One aspect of Mozambican culture that I have discovered and love is that it is perfectly acceptable to ask people for fruit from their trees. Everyone has a yard absolutely brimming with tropical fruits and I recently discovered that Mozambicans love to share! I have been getting amazing papayas fresh from the trees, just simply by asking for them. I have 5 avocado trees in my yard, so we have more than I know what to do with. I usually carry around a couple to use as barter for any piece of choice fruit I should come upon while wandering around. The Mozambicans all think that my idea of a “fruit exchange” is hilarious and totally unnecessary, as everyone will willingly just give me whatever I ask for. Yet they always graciously accept. To not accept a gift is taboo here, so even if someone doesn’t want what you are offering they will accept it; even if it is only to re-gift to someone else!

As far as thinking about what area I want to specialize in and what type of an organization I would like to work with, I am thinking that I would love to work with an NGO that focuses on empowering people care for their own health through nutrition education and medicinal plant use. This would include educating people about the best methods for small scale agricultural practices and the processing and usages of plant products that can be grown right in their own yards. After hearing an entire 2 hour presentation about the current health care system in Mozambique, (which makes the US system look amazing!),it was explained that most Mozambicans simply have very little access to western medicine; which is actually not necessarily a bad thing for most diseases if they were simply educated and empowered to use the resources they do have available to them to treat and prevent illness. This is where I see myself coming in. I would like to work with rural and urban communities to educate them about techniques and principles of agriculture and nutrition that would make them as self-sustainable as possible and not dependent on expensive and mostly unnecessary western medications. We will see what happens though!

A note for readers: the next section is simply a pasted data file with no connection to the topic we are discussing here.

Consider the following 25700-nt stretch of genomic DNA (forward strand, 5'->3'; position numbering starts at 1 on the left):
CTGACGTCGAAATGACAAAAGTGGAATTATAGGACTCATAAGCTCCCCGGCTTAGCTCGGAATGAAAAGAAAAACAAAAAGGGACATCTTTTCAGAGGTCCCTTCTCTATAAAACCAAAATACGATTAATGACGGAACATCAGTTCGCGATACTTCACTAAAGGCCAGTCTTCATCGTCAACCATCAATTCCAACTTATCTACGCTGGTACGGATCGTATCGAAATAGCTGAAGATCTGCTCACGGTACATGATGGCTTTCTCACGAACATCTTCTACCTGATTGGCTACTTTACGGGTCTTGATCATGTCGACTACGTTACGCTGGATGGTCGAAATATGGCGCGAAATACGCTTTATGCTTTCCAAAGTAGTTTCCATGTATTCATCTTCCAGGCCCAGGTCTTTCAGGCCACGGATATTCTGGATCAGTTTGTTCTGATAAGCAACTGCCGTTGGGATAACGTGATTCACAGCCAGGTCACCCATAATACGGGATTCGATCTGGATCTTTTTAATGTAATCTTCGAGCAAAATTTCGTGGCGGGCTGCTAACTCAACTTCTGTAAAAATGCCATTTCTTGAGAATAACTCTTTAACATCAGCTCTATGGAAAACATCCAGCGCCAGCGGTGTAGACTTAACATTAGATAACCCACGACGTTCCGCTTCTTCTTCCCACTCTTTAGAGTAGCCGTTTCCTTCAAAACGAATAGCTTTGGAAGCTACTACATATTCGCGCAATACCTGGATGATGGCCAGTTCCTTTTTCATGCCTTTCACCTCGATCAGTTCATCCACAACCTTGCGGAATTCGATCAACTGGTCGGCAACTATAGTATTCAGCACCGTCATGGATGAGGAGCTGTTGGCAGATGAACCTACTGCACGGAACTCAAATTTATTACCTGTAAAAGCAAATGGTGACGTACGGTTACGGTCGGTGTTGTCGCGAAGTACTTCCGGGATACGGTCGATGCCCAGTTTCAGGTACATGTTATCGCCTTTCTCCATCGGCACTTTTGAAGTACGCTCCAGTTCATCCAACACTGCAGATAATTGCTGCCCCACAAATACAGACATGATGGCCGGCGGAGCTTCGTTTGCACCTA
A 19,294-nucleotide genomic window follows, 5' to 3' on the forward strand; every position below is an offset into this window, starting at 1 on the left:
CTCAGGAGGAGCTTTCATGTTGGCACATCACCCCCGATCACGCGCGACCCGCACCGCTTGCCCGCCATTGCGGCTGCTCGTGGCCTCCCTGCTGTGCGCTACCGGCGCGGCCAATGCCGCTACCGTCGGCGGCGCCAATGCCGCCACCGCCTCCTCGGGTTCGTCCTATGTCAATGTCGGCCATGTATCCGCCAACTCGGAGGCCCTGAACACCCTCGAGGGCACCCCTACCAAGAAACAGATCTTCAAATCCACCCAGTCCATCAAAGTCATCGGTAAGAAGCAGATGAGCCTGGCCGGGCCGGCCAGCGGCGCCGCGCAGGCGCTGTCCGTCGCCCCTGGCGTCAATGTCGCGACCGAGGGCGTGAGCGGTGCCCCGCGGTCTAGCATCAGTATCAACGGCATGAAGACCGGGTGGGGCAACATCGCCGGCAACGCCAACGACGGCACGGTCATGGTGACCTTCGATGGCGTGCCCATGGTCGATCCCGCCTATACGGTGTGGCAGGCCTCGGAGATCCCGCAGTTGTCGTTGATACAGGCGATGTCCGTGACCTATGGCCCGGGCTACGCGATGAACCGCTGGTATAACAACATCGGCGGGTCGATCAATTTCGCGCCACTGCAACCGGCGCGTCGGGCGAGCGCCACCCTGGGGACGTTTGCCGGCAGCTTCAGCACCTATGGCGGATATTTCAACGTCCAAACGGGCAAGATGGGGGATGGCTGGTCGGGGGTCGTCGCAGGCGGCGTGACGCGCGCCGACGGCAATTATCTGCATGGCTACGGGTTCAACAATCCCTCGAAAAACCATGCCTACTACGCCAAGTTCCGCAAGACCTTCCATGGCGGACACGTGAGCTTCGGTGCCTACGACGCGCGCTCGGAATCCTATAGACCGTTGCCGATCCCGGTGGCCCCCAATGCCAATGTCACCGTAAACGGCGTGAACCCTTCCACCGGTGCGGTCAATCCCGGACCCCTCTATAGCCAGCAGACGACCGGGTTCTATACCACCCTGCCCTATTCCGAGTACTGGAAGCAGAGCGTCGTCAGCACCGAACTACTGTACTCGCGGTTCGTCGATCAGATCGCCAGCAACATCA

More to come as the adventure unfolds. Pictures are from hiking excursion and gardening experience.

Evan

 

2 responses to “Mozambique #2 Namaacha

  1. Hi Evan – You may remember me from badminton with your Dad. Your writing is wonderful and let’s us understand what life is like in an area of the world we’ll probably never get to. Thanks so much for sharing. Loved the fruit enlightenment.

    Best – Ken and Cindy

  2. Hope that there’s a Peace Corps magazine, into which you can file wonderful reports like this for the World to read, Evan. Can’t wait to try the Kale recipe, I love all of those ingredients! Stay hale and hearty, we’re missing you here, but knowing that you’ll soon be doing great work over there. I should put you in touch with my former daughter in law who knows all the right herbs and potions for home health care! But, you can probably learn that, just as fast and better over there, from an elderly woman/nurse in your village.
    hugs, Grandy Jane